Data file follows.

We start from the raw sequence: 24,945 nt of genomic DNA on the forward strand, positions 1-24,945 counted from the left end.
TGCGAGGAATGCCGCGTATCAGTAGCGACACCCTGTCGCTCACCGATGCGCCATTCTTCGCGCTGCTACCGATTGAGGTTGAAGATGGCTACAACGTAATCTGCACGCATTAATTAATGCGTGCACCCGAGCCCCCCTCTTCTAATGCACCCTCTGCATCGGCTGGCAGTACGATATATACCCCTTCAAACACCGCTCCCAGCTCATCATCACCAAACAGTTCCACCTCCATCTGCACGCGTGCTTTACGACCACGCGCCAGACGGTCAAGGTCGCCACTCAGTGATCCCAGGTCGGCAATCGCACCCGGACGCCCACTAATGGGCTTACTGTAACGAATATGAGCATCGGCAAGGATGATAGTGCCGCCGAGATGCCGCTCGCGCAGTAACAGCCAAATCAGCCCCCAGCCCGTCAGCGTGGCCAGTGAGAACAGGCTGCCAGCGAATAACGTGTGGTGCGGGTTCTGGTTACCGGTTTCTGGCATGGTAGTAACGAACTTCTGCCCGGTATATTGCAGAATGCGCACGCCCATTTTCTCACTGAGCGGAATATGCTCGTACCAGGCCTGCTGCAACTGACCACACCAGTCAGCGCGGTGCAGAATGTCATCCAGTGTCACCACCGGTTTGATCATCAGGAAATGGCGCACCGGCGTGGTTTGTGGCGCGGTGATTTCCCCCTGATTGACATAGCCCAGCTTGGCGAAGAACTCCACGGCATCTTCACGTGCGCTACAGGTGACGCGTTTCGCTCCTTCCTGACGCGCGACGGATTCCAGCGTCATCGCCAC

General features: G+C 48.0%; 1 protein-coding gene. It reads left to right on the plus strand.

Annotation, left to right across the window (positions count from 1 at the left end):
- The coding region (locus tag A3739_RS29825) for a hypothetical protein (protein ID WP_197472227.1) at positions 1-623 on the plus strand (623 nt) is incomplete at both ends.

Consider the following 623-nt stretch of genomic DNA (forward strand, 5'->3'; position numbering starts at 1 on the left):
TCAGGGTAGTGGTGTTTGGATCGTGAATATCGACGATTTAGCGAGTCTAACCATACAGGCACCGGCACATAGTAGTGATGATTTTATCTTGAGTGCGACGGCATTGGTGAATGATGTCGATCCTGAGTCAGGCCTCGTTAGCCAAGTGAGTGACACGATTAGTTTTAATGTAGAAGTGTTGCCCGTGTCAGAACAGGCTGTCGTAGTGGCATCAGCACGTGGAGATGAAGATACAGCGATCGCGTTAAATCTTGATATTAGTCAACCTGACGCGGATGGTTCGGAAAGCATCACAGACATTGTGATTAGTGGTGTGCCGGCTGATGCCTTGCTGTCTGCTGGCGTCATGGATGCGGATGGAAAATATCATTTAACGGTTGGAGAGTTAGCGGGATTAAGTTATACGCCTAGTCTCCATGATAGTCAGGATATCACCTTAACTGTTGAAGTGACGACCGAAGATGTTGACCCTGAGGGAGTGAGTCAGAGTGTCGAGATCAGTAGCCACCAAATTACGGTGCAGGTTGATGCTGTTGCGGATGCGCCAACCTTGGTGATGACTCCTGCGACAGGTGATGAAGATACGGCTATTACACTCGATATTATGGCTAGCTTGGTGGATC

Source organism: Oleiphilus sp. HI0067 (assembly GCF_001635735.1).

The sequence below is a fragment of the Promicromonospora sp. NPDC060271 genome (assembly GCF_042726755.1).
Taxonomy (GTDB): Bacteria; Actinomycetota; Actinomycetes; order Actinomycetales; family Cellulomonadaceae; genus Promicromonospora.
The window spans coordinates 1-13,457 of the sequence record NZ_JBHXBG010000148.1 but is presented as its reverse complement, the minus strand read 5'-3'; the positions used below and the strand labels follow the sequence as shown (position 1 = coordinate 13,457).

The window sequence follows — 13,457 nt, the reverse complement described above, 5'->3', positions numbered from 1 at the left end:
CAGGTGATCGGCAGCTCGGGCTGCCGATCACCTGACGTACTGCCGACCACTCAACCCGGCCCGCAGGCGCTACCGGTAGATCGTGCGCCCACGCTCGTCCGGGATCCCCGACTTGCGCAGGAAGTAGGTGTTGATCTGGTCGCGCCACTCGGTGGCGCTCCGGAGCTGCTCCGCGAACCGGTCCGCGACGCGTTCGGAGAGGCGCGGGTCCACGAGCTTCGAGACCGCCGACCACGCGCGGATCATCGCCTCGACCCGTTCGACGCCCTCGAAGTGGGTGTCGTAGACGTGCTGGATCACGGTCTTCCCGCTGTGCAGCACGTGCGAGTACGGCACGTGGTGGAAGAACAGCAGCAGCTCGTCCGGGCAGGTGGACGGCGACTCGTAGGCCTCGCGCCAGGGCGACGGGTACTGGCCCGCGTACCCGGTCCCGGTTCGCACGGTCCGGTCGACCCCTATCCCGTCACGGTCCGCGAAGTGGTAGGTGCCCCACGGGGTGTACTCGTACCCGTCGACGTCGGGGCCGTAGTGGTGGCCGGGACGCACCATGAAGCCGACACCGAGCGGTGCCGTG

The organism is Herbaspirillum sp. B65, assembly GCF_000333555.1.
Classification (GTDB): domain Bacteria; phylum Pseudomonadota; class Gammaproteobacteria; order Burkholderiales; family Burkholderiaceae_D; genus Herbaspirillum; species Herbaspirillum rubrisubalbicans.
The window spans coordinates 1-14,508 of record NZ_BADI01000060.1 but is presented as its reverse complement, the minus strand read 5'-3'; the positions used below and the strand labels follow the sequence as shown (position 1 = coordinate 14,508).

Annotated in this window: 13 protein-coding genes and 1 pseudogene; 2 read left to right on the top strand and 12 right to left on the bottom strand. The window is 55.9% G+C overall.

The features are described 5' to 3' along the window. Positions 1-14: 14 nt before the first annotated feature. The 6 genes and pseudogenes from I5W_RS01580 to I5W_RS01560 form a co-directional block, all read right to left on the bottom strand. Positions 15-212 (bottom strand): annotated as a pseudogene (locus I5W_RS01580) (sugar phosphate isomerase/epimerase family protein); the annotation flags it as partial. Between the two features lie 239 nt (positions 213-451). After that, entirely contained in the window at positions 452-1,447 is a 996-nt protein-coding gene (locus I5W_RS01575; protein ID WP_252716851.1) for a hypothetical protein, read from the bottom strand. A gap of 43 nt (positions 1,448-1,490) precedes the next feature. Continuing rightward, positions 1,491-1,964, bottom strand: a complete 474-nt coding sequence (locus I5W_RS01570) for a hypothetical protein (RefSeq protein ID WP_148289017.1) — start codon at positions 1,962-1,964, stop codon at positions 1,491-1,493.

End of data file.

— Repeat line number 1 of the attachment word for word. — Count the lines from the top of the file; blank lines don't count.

We start from the raw sequence: 24,945 nt of genomic DNA on the forward strand, positions 1-24,945 counted from the left end.